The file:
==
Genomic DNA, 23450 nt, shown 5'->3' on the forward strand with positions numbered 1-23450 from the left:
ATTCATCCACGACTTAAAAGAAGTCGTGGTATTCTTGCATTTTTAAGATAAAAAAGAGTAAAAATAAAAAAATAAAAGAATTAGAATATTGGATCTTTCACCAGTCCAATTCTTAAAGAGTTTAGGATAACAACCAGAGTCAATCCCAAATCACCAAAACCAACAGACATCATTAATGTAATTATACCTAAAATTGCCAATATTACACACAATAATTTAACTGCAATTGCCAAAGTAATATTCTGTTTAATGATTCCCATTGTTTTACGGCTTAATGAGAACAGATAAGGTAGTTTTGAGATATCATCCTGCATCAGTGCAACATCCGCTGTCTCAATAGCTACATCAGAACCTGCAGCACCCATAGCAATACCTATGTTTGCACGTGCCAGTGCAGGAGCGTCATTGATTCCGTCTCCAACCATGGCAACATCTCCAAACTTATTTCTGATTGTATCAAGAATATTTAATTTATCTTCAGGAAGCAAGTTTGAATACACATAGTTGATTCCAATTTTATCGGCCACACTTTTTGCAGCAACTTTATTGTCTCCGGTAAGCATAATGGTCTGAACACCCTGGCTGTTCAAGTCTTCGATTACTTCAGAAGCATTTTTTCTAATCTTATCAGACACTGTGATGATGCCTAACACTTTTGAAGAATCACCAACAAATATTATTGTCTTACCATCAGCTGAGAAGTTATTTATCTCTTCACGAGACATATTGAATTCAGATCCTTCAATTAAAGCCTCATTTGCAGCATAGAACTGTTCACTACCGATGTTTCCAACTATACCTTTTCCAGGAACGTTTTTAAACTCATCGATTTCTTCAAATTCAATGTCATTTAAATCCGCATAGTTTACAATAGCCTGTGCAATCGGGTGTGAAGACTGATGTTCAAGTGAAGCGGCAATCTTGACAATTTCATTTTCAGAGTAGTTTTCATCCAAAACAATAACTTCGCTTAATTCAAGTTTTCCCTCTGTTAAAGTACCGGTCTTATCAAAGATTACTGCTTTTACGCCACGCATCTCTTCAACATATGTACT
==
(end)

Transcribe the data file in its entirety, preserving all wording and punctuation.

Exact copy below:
Genomic DNA, 23450 nt, shown 5'->3' on the forward strand with positions numbered 1-23450 from the left:
ATTCATCCACGACTTAAAAGAAGTCGTGGTATTCTTGCATTTTTAAGATAAAAAAGAGTAAAAATAAAAAAATAAAAGAATTAGAATATTGGATCTTTCACCAGTCCAATTCTTAAAGAGTTTAGGATAACAACCAGAGTCAATCCCAAATCACCAAAACCAACAGACATCATTAATGTAATTATACCTAAAATTGCCAATATTACACACAATAATTTAACTGCAATTGCCAAAGTAATATTCTGTTTAATGATTCCCATTGTTTTACGGCTTAATGAGAACAGATAAGGTAGTTTTGAGATATCATCCTGCATCAGTGCAACATCCGCTGTCTCAATAGCTACATCAGAACCTGCAGCACCCATAGCAATACCTATGTTTGCACGTGCCAGTGCAGGAGCGTCATTGATTCCGTCTCCAACCATGGCAACATCTCCAAACTTATTTCTGATTGTATCAAGAATATTTAATTTATCTTCAGGAAGCAAGTTTGAATACACATAGTTGATTCCAATTTTATCGGCCACACTTTTTGCAGCAACTTTATTGTCTCCGGTAAGCATAATGGTCTGAACACCCTGGCTGTTCAAGTCTTCGATTACTTCAGAAGCATTTTTTCTAATCTTATCAGACACTGTGATGATGCCTAACACTTTTGAAGAATCACCAACAAATATTATTGTCTTACCATCAGCTGAGAAGTTATTTATCTCTTCACGAGACATATTGAATTCAGATCCTTCAATTAAAGCCTCATTTGCAGCATAGAACTGTTCACTACCGATGTTTCCAACTATACCTTTTCCAGGAACGTTTTTAAACTCATCGATTTCTTCAAATTCAATGTCATTTAAATCCGCATAGTTTACAATAGCCTGTGCAATCGGGTGTGAAGACTGATGTTCAAGTGAAGCGGCAATCTTGACAATTTCATTTTCAGAGTAGTTTTCATCCAAAACAATAACTTCGCTTAATTCAAGTTTTCCCTCTGTTAAAGTACCGGTCTTATCAAAGATTACTGCTTTTACGCCACGCATCTCTTCAACATATGTACT